Your smart TV, thermostat, and lights are all devices that are designed to make your life simpler, but they are also tracking and recording your activities. Any of your personal information is kept, like what you watch, when you come home, including the temperature in your home, and it may be sold to a private corporation or even your local police department. And there’s a good chance you won’t be able to do anything about it.
“We also have no idea where the data from our bedrooms, kitchens, and other parts of our house is being processed and retrieved. It’s really personal data; it tracks what we eat, where we sleep, and how much we weigh,” Albert Fox Cahn of the Surveillance Technology Oversight Project said.
Smart Home: Millions of Smart Devices Face Hacking Challenges
A February report says 25% of Americans own smart home technology, meaning data is being collected from millions of Americans in their homes right now. Roughly 44% of smart home tech adopters are parents with children younger than 18 years of age. Researchers found over 50% of people who buy smart devices say it saves time, according to Policy Advice. But the comfort comes at a cost, as companies have a direct line to your home.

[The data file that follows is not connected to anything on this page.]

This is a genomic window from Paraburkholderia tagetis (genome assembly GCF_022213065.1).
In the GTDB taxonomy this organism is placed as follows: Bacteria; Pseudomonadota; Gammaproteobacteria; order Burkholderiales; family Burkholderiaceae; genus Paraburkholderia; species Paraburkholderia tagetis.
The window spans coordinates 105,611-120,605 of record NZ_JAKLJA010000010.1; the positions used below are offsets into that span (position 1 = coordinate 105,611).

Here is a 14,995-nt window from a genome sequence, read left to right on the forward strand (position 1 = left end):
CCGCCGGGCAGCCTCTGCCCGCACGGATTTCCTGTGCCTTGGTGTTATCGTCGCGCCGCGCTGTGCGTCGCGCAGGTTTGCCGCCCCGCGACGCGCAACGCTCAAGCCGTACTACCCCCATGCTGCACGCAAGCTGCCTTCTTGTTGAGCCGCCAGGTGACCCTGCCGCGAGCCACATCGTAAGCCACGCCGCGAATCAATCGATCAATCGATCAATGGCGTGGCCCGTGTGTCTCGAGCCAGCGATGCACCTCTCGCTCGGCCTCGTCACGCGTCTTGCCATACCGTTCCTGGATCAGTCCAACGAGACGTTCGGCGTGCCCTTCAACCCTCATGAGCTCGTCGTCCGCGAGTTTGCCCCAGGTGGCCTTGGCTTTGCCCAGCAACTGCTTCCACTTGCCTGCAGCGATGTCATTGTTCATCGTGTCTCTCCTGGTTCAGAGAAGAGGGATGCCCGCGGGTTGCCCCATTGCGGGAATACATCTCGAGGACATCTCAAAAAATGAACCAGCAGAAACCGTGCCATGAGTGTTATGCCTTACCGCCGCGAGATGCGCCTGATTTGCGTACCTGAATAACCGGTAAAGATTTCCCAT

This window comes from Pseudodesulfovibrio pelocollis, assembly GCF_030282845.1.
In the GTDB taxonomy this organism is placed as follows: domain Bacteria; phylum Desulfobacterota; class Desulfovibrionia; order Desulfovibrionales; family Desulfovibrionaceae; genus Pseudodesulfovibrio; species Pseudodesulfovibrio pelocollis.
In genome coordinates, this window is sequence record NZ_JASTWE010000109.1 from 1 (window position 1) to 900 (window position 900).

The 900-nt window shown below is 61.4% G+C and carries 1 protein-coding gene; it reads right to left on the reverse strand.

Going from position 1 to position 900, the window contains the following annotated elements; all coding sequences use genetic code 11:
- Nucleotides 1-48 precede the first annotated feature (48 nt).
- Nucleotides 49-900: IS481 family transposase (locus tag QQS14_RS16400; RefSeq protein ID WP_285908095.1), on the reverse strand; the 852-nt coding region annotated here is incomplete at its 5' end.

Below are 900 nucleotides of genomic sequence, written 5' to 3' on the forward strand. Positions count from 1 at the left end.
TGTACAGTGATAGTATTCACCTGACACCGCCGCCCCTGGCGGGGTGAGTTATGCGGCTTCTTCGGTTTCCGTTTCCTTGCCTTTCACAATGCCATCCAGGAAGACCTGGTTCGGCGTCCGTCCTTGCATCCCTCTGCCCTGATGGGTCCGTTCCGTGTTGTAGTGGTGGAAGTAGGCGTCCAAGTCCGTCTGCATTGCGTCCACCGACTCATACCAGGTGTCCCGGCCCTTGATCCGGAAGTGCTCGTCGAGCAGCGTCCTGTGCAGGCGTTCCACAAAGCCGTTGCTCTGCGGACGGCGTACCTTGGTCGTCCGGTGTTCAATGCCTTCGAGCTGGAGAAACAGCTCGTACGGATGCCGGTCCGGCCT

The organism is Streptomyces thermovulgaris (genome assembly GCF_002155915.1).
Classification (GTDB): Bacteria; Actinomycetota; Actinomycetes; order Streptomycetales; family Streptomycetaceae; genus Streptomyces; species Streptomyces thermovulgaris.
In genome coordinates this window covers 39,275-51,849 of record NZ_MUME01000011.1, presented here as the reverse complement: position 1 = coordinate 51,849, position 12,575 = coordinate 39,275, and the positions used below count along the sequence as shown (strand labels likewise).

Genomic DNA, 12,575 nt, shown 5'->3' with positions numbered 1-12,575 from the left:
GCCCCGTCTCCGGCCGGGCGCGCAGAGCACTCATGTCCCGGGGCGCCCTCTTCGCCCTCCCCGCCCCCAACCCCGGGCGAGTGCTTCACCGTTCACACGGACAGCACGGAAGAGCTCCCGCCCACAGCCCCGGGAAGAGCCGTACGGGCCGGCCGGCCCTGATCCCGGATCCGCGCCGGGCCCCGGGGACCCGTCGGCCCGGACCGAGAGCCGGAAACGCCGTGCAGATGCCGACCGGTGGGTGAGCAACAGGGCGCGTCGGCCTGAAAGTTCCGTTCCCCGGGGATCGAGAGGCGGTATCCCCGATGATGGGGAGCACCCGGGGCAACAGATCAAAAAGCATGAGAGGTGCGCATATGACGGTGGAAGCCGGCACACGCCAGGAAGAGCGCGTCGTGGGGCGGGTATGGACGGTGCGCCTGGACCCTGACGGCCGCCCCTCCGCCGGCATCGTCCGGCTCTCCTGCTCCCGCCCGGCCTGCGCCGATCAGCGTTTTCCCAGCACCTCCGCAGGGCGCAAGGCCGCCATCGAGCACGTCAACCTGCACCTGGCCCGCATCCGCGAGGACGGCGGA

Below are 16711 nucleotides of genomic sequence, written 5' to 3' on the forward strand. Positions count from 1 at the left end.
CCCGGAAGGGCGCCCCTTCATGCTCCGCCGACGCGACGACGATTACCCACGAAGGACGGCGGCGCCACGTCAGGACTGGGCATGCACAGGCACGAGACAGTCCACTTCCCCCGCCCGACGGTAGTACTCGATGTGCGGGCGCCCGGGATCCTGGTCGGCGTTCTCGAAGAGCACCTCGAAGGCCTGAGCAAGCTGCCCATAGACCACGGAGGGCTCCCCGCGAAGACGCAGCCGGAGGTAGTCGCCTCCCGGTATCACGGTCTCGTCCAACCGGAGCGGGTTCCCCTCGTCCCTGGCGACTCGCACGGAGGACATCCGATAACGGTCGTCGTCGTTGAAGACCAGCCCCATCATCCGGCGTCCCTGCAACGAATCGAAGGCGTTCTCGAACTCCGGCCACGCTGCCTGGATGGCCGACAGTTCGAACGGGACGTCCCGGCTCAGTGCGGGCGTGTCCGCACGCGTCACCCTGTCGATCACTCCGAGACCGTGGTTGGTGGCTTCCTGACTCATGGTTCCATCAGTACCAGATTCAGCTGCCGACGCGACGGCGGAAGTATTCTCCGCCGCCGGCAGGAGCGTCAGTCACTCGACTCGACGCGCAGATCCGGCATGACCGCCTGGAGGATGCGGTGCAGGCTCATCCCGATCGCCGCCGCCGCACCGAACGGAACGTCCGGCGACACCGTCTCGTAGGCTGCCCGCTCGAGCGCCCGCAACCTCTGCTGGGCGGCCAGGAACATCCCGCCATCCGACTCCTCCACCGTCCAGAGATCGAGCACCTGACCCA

There are so many companies out there whose whole business model is collecting as much data on us as possible and selling it to advertisers,” said Cahn.
But data from your smart toaster isn’t the only information being sold. Georgetown Law Researchers found that Immigration and Customs Enforcement bought private data containing millions of phone, water, electricity, and other utility records to pursue immigration violations, according to The Washington Post.
Cahn says the courts need to step in.